JACKSON, Miss. — Mississippi NAACP leader Derrick Johnson has been named interim president and CEO of the national NAACP.
The executive committee of the board of directors unanimously selected Johnson, who currently serves as vice chairman of the board.
In a statement released by the NAACP, Johnson called it “an honor and a privilege” to head the nation’s oldest civil rights organization.
“There’s a lot of work that needs to be done, and we won’t waste any time getting to it,” he said. “We are facing unprecedented threats to our democracy and we will not be sidelined while our rights are being eroded every day. We remain steadfast and immovable, and stand ready on the front lines of the fight for justice.”
A week ago, Johnson talked to reporters about kicking off a national listening tour in August to help the civil rights organization expand its reach, refine its message and re-energize members.
“Our goal has always been to make sure we have a fertile number of members across the landscape who can inform and drive an agenda for our community,” he said. “Also, in listening to folks who may not ever be members and listening to members, we glean a lot of information.”
Leon Russell, board chairman of the NAACP, praised Johnson for taking on the task. “I could not think of a better, more battle-tested or more qualified individual to guide the NAACP through this transition period.”
NAACP officials said that Johnson will serve as interim president and CEO until a new president is named.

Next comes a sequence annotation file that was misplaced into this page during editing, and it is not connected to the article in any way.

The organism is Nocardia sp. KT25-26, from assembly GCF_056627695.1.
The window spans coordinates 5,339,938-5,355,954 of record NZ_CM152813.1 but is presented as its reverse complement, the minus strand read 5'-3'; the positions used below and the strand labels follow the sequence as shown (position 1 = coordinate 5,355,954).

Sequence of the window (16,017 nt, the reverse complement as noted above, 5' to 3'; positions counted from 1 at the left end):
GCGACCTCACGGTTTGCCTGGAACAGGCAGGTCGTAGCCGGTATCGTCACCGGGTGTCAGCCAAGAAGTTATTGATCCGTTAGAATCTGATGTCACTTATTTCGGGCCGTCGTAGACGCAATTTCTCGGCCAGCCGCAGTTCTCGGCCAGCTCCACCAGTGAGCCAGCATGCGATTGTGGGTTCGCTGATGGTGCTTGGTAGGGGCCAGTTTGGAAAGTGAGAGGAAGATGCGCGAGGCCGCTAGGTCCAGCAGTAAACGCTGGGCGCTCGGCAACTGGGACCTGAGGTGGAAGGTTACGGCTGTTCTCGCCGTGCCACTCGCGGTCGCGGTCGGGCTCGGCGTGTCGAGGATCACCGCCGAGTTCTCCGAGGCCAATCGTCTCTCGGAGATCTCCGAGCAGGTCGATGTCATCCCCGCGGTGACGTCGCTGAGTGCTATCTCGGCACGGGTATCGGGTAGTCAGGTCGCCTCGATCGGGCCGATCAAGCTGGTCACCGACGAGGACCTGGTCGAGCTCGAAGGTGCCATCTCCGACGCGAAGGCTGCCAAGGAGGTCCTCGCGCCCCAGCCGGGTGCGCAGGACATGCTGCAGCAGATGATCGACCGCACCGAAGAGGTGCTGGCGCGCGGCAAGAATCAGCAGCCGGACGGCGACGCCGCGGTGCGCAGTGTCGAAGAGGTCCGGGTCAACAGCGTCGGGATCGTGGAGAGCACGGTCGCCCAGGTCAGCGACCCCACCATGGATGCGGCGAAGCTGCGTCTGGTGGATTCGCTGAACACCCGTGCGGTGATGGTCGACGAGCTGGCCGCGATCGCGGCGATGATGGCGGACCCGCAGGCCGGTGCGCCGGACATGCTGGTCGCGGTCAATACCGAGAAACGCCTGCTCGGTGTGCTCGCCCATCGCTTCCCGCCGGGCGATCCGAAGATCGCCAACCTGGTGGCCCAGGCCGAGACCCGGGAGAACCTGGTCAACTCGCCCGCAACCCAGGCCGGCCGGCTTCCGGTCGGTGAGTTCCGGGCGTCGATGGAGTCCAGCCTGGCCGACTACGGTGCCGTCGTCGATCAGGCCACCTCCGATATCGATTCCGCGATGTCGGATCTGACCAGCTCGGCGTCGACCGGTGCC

Johnson has served for years as president of the Mississippi NAACP and also served as vice chairman of the NAACP national board of directors.
Mississippi has a history of contributing to top leadership in the NAACP. In 1995, the board elected Myrlie Evers, the widow of Medgar Evers, to serve as chairman.
The chief justice of the Mississippi Supreme Court has appointed Johnson as a commissioner to the Mississippi Access to Justice Commission, and the governor appointed him as vice chair of the Governor’s Commission for Recovery, Rebuilding, and Renewal after devastation of Hurricane Katrina.
In the wake of that devastation, Johnson founded One Voice, a nonprofit social justice organization whose mission is to improve the quality of life for African Americans and other disenfranchised communities by increasing civic engagement in the formation of public policy through leadership development, research support, training and technical assistance.
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